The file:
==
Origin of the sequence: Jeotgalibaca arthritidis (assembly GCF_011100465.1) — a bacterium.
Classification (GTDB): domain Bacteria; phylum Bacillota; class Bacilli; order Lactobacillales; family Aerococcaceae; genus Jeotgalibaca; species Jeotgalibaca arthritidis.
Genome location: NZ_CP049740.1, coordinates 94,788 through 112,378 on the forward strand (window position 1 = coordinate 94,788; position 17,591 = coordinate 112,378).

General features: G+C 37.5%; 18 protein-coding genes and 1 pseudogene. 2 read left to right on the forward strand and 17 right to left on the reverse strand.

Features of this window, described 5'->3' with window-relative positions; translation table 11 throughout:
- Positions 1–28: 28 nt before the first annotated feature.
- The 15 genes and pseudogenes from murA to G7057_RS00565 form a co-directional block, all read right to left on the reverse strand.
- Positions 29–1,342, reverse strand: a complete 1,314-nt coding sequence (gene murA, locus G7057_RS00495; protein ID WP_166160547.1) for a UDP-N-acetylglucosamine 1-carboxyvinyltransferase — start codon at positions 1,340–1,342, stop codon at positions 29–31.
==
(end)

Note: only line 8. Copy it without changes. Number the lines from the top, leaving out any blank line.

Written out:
- Positions 29–1,342, reverse strand: a complete 1,314-nt coding sequence (gene murA, locus G7057_RS00495; protein ID WP_166160547.1) for a UDP-N-acetylglucosamine 1-carboxyvinyltransferase — start codon at positions 1,340–1,342, stop codon at positions 29–31.